Friday, August 24, 2012

Nail, Meet Hammer

Once again, I spaced the days of the week and tried to forget my post. Ergo, I'm sitting in a doctor's waiting room, attempting to post from my cell phone. Let me say it now. My itty bitty Windows phone is NOT anywhere near my favorite writing resources. No matter how insanely cool it is that I can even whine about using a phone to post a blog. Yes. From this statement, you may surmise the I'm a dinosaur.

This has been a week that's been deadly both to my wallet and to my to be read pile. I had exactly one of the books mentioned earlier in the week - If You Want to Write. This surprises me because I have quite a stack of books about writing. I'm a bit of a 'how does everyone else do it' junky. See, there's a saying. When all you have is a hammer, everything is a nail. Writing books give me a chance to try out new to me tools. I swing 'em around and try them out for fit. Some don't work for me and I put them down. Others fit so well, I sob in joy as I clutch them to my admittedly little bosom.

One such resource came from a two day workshop given by Mary Buckham. It's Break Into Fiction. I got a big binder from the workshop. (I'd totally link you to the Break Into Fiction website, but that option doesn't seem to be available to me on the phone...) Anyway. The binder has pages falling out, tea stains, and pages wrinkled up from an unfortunate event involving hosing out the cockpit while the porthole to my cabin wasn't sealed. Oops. What's in the binder that I can't live without? Templates filled with questions. It's that simple and that deceptively complex. The first question is "When your story starts, where is your character? Why?" You can say "Jane is at work because it's Monday", but the point is really to say "Jane is working at a job she hates because she's desperate for the money to pay a lawyer to find the baby she gave up for adoption a year ago." Breaking Into Fiction is about getting to the 'whys' behind the characters. Useless to plot driven writers. Pure gold to this actor's heart.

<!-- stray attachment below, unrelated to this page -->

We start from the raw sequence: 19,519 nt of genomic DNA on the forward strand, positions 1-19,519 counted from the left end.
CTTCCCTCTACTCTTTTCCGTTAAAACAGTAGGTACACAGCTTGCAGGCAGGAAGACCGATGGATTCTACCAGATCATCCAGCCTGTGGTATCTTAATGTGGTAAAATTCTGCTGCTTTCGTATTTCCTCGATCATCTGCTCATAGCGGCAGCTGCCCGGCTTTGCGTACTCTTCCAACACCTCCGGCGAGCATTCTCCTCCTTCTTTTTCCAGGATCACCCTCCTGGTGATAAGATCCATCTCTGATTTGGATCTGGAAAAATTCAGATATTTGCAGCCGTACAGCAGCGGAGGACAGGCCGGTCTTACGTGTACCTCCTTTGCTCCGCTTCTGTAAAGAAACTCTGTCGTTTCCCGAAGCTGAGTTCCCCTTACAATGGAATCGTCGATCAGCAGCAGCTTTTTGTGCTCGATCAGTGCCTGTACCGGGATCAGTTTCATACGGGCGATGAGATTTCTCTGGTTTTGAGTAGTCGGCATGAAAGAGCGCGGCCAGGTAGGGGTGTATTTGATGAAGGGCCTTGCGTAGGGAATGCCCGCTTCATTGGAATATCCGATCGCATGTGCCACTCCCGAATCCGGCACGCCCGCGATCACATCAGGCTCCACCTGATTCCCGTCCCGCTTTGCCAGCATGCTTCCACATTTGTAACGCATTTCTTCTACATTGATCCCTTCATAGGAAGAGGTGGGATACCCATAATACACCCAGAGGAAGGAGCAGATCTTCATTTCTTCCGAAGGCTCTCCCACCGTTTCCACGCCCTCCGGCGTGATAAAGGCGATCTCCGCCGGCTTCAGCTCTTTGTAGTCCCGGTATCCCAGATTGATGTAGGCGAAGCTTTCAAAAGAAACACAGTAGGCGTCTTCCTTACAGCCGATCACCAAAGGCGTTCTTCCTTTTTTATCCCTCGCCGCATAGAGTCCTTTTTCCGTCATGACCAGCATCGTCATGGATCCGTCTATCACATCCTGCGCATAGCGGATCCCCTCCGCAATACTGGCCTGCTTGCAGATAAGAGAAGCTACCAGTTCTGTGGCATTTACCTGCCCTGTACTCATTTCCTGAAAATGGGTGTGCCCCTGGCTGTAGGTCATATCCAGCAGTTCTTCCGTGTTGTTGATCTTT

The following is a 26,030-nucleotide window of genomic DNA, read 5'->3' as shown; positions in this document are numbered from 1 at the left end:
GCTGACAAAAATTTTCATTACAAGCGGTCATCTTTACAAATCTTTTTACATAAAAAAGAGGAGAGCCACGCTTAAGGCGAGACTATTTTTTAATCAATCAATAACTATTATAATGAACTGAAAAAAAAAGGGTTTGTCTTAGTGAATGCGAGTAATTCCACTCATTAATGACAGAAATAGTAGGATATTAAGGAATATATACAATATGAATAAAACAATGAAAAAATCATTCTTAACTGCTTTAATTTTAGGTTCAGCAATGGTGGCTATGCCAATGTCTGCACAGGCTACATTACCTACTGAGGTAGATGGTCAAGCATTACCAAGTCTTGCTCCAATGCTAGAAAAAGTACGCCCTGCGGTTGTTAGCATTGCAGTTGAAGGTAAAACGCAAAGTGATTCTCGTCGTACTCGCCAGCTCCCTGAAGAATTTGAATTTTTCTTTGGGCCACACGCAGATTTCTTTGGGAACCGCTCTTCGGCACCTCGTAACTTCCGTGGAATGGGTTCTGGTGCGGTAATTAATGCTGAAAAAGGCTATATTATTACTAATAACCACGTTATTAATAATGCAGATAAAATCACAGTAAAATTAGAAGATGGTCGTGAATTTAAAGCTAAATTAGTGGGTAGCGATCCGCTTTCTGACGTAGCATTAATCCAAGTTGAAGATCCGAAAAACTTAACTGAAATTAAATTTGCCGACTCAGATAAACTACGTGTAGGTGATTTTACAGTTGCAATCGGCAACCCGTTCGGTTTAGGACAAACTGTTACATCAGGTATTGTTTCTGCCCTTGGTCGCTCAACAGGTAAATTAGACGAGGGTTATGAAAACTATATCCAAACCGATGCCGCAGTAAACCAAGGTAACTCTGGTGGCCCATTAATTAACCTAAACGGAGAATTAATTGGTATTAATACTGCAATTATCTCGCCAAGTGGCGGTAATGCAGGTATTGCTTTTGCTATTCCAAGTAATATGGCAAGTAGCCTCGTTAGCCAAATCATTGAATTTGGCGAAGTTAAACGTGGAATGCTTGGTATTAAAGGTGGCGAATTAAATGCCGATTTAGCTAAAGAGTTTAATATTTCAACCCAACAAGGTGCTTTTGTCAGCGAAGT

After that, the book I return to for inspiration and an occasional stern talking to is Julia Cameron's The Artist's Way. Yeah, sometimes I need to be reminded that whining that I can't write unless conditions x, y and z are met is just me indulging in acting like a diva. Not all of the tools in the book work for me - Morning Pages where you free write three pages? Not a chance. Evening Pages, yes. But in the mornings? There's not a thought in my head to put on paper. Some of the other information has been invaluable. From Julia, I learned how to limit my exposure to people she calls 'crazy-makers.' The book was a great way into realizing I could write for more than my own entertainment. It led me a step at a time into working out my own creative requirements. I don't refer to it much these days. In fact, it's packed away in a box in storage. But my Break Into Fiction work book? Never start a novel without it.


  1. who are the "crazy makers"? would that be kids, cause I got that problem, what does the book say to do about them?

    1. Noooo. The Crazy-Makers are the people who can't live unless their lives are a soap opera with you as a supporting cast member. These people's problems are ALWAYS more important than your issues (much less your work). Now, it's possible to have a child who is a Crazy-Maker, but until that child is 18 years old, you're stuck. Cause the advice is disconnect. Don't answer this person's phone calls, texts, emails, etc. Turn off the phone while you work if you have to. Turn off the internet. Limit this person's access to you to the hours you aren't working. Clearly, you cannot legally do this with a minor. You can threaten to staple them to the wall by their shirt collars like my mom did us...but you can't actually do any of that. :D

  2. I am so impressed you typed that on a phone! And, I so hope that your week is looking up, Marcella. I've heard good things about Break Into Fiction. Must give it a whirl.

  3. I'm impressed, too. And totally in favor of disconnecting from the Crazy-Makers. Sure you can do it with minors - ship those naughty children off to hard labor. Easy!